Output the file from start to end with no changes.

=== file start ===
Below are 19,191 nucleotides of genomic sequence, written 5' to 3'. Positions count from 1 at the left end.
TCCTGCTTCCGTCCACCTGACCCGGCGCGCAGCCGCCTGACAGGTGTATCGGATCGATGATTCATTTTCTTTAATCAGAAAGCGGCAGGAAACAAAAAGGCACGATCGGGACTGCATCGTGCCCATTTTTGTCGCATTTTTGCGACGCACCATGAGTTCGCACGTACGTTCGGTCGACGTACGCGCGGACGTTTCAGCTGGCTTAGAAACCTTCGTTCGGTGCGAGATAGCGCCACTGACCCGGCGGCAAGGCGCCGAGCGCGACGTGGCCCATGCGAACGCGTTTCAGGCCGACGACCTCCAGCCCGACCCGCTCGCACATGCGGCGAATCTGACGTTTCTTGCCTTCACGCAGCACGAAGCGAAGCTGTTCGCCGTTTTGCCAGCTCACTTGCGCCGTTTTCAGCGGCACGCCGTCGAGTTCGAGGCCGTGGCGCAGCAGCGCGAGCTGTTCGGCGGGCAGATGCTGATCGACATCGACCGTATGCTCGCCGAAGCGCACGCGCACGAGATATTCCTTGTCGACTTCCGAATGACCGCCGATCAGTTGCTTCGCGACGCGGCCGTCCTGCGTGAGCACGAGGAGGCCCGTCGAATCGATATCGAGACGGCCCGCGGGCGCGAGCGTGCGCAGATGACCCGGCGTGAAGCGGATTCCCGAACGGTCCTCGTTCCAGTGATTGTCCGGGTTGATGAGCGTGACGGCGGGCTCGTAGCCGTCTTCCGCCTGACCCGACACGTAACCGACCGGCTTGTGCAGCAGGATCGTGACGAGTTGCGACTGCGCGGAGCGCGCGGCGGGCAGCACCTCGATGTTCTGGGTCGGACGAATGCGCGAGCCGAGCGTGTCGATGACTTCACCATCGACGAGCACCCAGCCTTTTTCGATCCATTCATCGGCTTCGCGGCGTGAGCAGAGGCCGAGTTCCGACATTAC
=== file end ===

Below are 19,191 nucleotides of genomic sequence, written 5' to 3'. Positions count from 1 at the left end.
TCCTGCTTCCGTCCACCTGACCCGGCGCGCAGCCGCCTGACAGGTGTATCGGATCGATGATTCATTTTCTTTAATCAGAAAGCGGCAGGAAACAAAAAGGCACGATCGGGACTGCATCGTGCCCATTTTTGTCGCATTTTTGCGACGCACCATGAGTTCGCACGTACGTTCGGTCGACGTACGCGCGGACGTTTCAGCTGGCTTAGAAACCTTCGTTCGGTGCGAGATAGCGCCACTGACCCGGCGGCAAGGCGCCGAGCGCGACGTGGCCCATGCGAACGCGTTTCAGGCCGACGACCTCCAGCCCGACCCGCTCGCACATGCGGCGAATCTGACGTTTCTTGCCTTCACGCAGCACGAAGCGAAGCTGTTCGCCGTTTTGCCAGCTCACTTGCGCCGTTTTCAGCGGCACGCCGTCGAGTTCGAGGCCGTGGCGCAGCAGCGCGAGCTGTTCGGCGGGCAGATGCTGATCGACATCGACCGTATGCTCGCCGAAGCGCACGCGCACGAGATATTCCTTGTCGACTTCCGAATGACCGCCGATCAGTTGCTTCGCGACGCGGCCGTCCTGCGTGAGCACGAGGAGGCCCGTCGAATCGATATCGAGACGGCCCGCGGGCGCGAGCGTGCGCAGATGACCCGGCGTGAAGCGGATTCCCGAACGGTCCTCGTTCCAGTGATTGTCCGGGTTGATGAGCGTGACGGCGGGCTCGTAGCCGTCTTCCGCCTGACCCGACACGTAACCGACCGGCTTGTGCAGCAGGATCGTGACGAGTTGCGACTGCGCGGAGCGCGCGGCGGGCAGCACCTCGATGTTCTGGGTCGGACGAATGCGCGAGCCGAGCGTGTCGATGACTTCACCATCGACGAGCACCCAGCCTTTTTCGATCCATTCATCGGCTTCGCGGCGTGAGCAGAGGCCGAGTTCCGACATTAC